All day it had been bright and sunny, but when they got back to the house the sky darkened and there was a cloudburst, a wild, sudden downpour with dazzling strokes of lightning ripping through the sky. Uncle Phil put the horse in the garage, and then, instead of going in the house, he took Theresa Fortuna up into the apricot tree, the two of them laughing and giggling, climbing the handmade wooden ladder that was always left leaning against the trunk. I stood in the grass, drenched, watching as they went up. They settled onto a thick branch and somehow braced themselves, then suddenly they were grabbing at each other and kissing. Theresa Fortuna’s wet clothes clung to her body as if they were her skin. Uncle Phil’s hands were all over her, and her hands were all over him too, grabbing at his skinny body. It was better than a movie. They were so fierce up there— clutching at each other, mouths hungry and insatiable, hot with desire, kissing with feverish, breathless passion, and I just stood there in the rain, amazed, feeling a weird exaltation, uplifted by the sweet, wild wonder of their love.
Then, from the corner of his eye, Uncle Phil caught sight of me in the muddy grass, being pelted by the warm rain. He removed his hand from Theresa Fortuna’s breast and pointed an accusing finger. “Hey you,” he shouted. “Number 13. Numero Tredici. Go home, you crazy kid! You want pneumonia?”
“What about you,” I shouted back. “You want to get hit by lightning?”
“We’re in love,” he answered, exultantly. “The lightning has already hit us. But you, if you’re 13 and full of bad luck, watch out!”
Theresa Fortuna laughed. I saw her bare legs up in the branches, and the sweet glide of her laughter echoed in the rain washed leaves.
That night I had an unusual dream. Uncle Philip was in the apricot tree, and the tree was on fire. He was alone up there, plucking away at his mandolin. The tree was on fire, but the mandolin was not, and neither was he. He was untouched by the flames. Every apricot was ablaze, each piece of fruit a tight small fist of fire. And Uncle Philip, unharmed, sang, the flames spreading out like a halo around him. He was the saint of the tree, the saint of love, but his singing was so bad nobody wanted to listen, not even Theresa Fortuna, who was strangely missing from this dream. When I woke up I thought it odd that she hadn’t been in the burning tree with Uncle Phil, and I took it as a bad omen. It was as if, somehow, she had died, and that was not something I wanted to think about.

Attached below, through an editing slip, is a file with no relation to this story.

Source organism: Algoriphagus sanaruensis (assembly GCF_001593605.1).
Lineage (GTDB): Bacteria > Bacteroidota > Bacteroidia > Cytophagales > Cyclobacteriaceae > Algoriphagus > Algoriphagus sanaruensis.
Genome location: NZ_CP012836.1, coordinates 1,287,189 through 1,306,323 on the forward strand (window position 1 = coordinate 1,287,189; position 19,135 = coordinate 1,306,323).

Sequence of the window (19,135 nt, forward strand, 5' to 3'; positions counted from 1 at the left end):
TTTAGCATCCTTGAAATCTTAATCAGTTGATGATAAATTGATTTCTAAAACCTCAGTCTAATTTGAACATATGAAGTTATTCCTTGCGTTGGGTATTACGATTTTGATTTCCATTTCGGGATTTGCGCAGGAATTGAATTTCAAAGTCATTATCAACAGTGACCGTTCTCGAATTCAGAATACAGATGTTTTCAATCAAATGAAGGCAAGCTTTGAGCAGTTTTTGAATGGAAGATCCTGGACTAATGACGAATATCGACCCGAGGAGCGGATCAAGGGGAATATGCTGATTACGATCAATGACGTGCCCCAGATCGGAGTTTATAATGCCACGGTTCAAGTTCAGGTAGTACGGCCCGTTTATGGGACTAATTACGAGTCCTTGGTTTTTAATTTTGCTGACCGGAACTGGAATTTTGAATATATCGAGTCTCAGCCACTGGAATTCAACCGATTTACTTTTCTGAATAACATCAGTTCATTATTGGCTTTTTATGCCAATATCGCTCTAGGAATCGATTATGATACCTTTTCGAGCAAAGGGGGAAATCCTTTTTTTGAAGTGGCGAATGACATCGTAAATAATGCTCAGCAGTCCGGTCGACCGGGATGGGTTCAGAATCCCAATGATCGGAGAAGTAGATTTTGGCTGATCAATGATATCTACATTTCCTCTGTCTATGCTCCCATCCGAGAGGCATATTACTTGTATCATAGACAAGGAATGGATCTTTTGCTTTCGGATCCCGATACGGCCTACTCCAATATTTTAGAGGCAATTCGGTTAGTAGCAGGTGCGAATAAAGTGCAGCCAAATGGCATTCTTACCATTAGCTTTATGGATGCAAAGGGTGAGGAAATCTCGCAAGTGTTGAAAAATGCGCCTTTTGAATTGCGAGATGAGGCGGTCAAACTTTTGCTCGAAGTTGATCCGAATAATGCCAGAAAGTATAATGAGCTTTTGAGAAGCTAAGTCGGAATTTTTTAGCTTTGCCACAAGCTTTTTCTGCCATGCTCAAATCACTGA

I didn’t get sick from all that rain, and neither did Uncle Phil, or Theresa Fortuna. But the horse did. Uncle Phil took him out of the garage, which was damp, and he brought him into the open air, under the tree. The horse went down on the ground and, once down, he couldn’t get up. Uncle Phil stayed with him the whole time. He even had a vet come out to look at him. The vet gave him some shots, but he didn’t seem terribly hopeful. The horse lay there under the apricot tree, wheezing, breathing hard, snorting, and then, after three days of this, he was dead. Uncle Vincent offered to cart him out to the city dump in his truck, but Uncle Phil wouldn’t hear of it. He dug a big hole in the backyard, working all day, without pause, and buried the horse right there, with a pile of stones for a marker. The horse was gone. It was as if he had never been. As if he was something we had all imagined, or dreamt, a summer’s fantasy, and now there were other things to go on to. Uncle Phil was exhausted. “Stupid horse,” he said, angry at the horse for being dead. “He wouldn’t live. I told him to live but he wouldn’t. Didn’t want to. He just went down on the ground and wouldn’t get up. You ever see such a dumb, crazy beast?”